The first question I asked when I went to see my wife, from the book 100 things I wish I knew before marriage, was If you were a geometric shape, what it would be? She was simple woman with honest answer of a square. Plain and simple. It was supposed to be ice breaking question but turned out to be real hit so much so that my would be FIL immediately asked my would be MIL the same question and she was like.. embarrassed.

        Make sure He IS attracted to you and IS ready for this marriage and NOT not sure what he is doing. That he is not marrying you for your status, your family’s status, green / blue/ yellow cards…

        Make sure he doesn’t already hates anyone from your family. Its very important that he learns to live interdependence.

        When I asked the same questions, without my mother involved in the whole process, because she did not have a visa and was back home,it being the biggest blunder from my side, and after being recommended from a big shot teacher, surprised and confused I asked another teacher who is too good in teaching arabic in this country mashallah, what should I ask my future spouse? He said I am not buying a car? I should ask practical questions that are important to me. And that made another set of problems for me like thinking about what is impotant to me. So be very sure about what you want if you don’t know you parents know it.

        See if he loves children.

        Learn to cook, at least what you like to eat. He may or may not help you in that.

        Work on Your own tazkiyyah. No matter how much you feel its you who will be responsible for your deeds on the day of judgment.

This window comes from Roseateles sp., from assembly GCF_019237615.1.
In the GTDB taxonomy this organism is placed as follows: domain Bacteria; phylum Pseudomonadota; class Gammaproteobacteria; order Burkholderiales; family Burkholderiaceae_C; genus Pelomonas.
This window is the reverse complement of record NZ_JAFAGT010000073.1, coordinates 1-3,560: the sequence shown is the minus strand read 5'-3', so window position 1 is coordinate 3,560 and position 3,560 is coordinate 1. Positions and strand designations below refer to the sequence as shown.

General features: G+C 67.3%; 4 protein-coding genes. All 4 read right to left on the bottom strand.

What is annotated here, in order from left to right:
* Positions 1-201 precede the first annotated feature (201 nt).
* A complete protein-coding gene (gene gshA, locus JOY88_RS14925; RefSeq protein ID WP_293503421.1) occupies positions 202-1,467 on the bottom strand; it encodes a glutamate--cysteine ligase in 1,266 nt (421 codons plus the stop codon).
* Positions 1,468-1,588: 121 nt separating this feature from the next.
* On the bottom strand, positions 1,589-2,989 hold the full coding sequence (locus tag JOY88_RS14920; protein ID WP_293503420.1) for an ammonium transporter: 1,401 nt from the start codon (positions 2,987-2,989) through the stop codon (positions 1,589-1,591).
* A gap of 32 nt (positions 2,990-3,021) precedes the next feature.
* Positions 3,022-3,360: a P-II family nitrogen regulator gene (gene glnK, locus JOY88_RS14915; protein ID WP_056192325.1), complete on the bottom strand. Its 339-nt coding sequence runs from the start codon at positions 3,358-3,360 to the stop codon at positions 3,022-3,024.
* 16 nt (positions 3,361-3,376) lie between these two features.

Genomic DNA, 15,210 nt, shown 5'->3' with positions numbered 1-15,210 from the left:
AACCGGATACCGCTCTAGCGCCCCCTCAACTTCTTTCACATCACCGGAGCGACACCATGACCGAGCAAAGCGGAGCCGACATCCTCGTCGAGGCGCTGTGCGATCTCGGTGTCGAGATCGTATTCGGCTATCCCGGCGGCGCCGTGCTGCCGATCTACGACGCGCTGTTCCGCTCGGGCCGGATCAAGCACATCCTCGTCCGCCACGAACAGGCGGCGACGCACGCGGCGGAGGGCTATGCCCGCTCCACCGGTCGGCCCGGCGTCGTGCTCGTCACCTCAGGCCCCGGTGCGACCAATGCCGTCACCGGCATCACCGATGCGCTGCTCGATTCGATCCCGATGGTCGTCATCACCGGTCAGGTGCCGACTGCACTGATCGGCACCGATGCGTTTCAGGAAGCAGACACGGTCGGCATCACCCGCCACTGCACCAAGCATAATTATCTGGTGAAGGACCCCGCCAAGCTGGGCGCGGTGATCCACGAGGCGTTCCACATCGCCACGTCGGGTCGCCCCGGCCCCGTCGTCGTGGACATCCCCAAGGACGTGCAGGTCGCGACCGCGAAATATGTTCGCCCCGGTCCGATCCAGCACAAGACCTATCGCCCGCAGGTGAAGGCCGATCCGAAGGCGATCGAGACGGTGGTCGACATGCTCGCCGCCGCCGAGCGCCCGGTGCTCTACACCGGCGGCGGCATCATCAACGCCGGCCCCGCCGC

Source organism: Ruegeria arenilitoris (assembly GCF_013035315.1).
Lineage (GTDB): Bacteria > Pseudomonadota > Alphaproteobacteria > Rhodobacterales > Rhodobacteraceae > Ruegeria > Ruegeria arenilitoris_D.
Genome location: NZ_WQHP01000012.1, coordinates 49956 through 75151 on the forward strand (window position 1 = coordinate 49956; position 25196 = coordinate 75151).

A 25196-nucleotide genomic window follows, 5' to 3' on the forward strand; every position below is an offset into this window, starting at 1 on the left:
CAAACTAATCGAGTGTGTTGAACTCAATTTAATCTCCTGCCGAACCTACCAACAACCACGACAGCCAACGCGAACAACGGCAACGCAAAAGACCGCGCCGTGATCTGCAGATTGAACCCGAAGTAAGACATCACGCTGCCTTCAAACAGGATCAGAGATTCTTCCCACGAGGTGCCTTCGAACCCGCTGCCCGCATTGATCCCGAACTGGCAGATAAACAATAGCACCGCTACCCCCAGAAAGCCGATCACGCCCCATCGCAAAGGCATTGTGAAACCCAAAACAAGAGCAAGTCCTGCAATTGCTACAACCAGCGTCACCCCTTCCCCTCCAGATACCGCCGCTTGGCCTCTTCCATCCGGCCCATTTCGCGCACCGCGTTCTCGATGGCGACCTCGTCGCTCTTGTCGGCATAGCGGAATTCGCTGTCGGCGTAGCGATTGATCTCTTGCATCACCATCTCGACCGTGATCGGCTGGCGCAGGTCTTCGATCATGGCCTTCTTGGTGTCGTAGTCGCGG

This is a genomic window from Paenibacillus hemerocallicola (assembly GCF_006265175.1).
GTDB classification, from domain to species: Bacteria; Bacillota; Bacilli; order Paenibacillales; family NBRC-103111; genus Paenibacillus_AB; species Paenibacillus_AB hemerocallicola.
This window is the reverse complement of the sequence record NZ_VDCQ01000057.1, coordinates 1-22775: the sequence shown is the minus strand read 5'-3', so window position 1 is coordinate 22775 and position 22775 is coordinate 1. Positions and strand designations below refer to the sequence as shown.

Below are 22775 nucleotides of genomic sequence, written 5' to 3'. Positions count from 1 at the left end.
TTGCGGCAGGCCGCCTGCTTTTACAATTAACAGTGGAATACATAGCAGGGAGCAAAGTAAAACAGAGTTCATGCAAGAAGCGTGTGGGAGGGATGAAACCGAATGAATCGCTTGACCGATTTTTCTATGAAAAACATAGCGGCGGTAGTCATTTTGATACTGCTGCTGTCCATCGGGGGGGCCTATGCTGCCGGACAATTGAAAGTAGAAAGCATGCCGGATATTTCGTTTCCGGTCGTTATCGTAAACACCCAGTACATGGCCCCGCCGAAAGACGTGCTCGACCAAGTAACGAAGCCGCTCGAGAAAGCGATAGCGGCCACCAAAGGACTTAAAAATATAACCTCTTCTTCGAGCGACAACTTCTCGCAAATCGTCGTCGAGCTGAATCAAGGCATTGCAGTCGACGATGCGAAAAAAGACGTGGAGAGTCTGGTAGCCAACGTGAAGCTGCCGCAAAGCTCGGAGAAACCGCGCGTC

He won’t have all the qualities in the man you are looking for, but realize what is most that is NEEDED to you. Balance it with your WANTS.
        Perform a SWOT analysis ( Strength, Weakness, Opportunity and Threat).

        Don’t judge, do ghalata or backbite. Remember the highest place in Jannah for woman Fatimah RA received because mash Allah she used to keep peoples’ secrets. Its a big problem in today’s world, mostly women but now men are catching up ( demanding their equal rights in the sharr instead of any khayr).

        If things are going really wrong like you are losing your sanity, please tell planely that I don’t want/need you anymore. A beating followed by Civil Protection Order request is of no help.

        Without mentioning anyones’ name I put down a lot of personal details. I doubt if moderators would actually allow this to be posted as a comment but again your efforts may fail, but do not fail to make efforts. Thats a too long of a list and may not be anyone from it from what you were looking for. I apologize if I hurt anyone. Whatever is good is only from Allaah and whatever is sharr is from shaytan and my nafs. walhamdulilah ala kulli haal.
        wassalam.

        ps As my MIL once put it, when I reminded her what would she like to have on Mother in Law day, No matter how much you prepare for marriage its never enough. Its just western concept to dramatize demanding spouses these days. I am sure and you can confirm this by asking your own parents how much preparation they did for their marriages and how much of that was actually but yet they are able to raise great kids, like yourself and your siblings mash Allah. Experience teaches everyone and let natural recourse take its own time. Make Dua to Allaah alone, it will surely help.

    • Sister in islam says: